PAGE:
Of the disciples fleeing Jesus’ execution, theologian Stanley Hauerwas writes:
‘The disciples have not yet understood the radical character of Jesus’ Kingdom that would challenge the violence of the world by refusing to respond to it on the world’s own terms…What they failed to understand was that Jesus is more radical than those who rebel against Rome or other empires using the force of arms. Rome knows how to deal with those who oppose it on its own terms. What Rome and all empires fear are those who refuse its terms of battle.
Jesus has more time than Rome to engage in the world of calling into existence a people who have learned to live trusting in the righteousness of God.’
Faithfulness, Hauetwas argues, is fundamentally about patience, a commitment to work in this world confident that, in Jesus Christ, God has already disclosed to us the way of the world.
My friend, Brian Stolarz, knows about patience; consequently, whether he’d own up to it or not, he knows more than most about faithfulness to God’s righteousness. He also knows, thanks to yours truly, that in scripture righteousness is just another word for justice. I’d be remiss if I didn’t add that I count Brian one of those gifts with whom cancer has given me the chance to nurture a deeper friendship; he’s been there for me.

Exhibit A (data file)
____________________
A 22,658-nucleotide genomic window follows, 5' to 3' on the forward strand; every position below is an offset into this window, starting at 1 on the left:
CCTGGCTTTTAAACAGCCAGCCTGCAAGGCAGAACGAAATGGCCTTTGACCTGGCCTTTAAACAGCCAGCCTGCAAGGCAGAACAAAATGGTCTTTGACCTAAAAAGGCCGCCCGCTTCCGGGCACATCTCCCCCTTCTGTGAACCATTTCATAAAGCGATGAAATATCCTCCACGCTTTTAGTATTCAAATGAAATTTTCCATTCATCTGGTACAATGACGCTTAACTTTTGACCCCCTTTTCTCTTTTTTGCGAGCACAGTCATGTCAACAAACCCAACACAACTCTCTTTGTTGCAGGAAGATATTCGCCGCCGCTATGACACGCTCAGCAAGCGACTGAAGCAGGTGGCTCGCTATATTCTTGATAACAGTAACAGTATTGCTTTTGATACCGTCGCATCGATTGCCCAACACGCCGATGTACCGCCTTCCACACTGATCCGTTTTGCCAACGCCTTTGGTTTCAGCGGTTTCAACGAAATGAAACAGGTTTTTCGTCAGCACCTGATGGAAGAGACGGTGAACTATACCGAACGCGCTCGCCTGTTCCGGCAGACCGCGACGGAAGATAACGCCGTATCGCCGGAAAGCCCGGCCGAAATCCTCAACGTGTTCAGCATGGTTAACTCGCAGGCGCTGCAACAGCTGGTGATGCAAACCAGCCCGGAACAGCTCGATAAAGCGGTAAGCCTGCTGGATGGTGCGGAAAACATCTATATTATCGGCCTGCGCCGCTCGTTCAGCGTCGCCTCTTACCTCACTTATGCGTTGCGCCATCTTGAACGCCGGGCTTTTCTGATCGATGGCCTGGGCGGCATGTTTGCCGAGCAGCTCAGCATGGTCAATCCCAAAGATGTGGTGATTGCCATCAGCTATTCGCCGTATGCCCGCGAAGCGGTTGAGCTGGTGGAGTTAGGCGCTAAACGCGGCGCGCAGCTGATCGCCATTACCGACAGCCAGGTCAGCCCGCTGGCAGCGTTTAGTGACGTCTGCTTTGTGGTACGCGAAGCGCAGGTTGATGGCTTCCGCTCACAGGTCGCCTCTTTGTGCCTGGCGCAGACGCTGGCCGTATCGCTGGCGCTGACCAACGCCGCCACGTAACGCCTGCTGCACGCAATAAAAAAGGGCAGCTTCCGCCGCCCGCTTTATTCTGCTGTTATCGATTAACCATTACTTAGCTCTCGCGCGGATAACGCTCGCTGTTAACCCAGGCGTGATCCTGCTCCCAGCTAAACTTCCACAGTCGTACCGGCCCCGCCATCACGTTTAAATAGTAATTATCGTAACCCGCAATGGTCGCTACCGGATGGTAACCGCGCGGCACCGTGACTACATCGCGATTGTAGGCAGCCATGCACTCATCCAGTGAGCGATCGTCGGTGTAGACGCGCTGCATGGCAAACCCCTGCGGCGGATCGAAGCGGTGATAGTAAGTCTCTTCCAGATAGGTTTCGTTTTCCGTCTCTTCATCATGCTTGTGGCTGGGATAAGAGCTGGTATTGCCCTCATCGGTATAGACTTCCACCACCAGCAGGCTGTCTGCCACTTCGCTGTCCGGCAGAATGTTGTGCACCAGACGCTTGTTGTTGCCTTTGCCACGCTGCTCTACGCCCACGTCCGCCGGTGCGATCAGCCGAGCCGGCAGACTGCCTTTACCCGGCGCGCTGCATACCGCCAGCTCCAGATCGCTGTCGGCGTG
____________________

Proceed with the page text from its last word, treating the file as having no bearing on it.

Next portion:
Just as he’s been there for others:
As I’ve blogged about before, Brian spent a decade working to free an innocent man, Alfred Dwayne Brown, from death row in Texas.
Alfred Dewayne Brown had been convicted of a cop-killing in Houston. Despite a lack of any forensic evidence, he was sentenced to be killed by the State on death row.
Brown’s IQ of 67, qualifying him as mentally handicapped, was ginned up to 70 by the state doctor in order to qualify him for execution. This wasn’t the only example of prosecutorial abuse in the case.
Since the analytics tell me that many of you followed the story on the blog, I’m happy to post that Brian sent me giddy texts yesterday afternoon letting me know his patience had finally paid off. After having his conviction dismissed earlier this year, Texas finally released Alfred to his family last evening.
And what’s amazing, and fitting to Hauerwas’ observation above, is that Alfred is not angry. Despite the time lost for him and the time sacrificed by Brian, God has given us more time in resurrection to live lives worthy of the Kingdom.
You can read last night’s story about Brown’s release here.
The reporter for the Houston Chronicle, by the way, who helped bring publicity to Alfred’s case by relying on Brian’s work, won a Pulitzer this year.
Here’s a video of Alfred’s release. If you understood Hauerwas’ quote above, then you’ll know it’s an Easter video.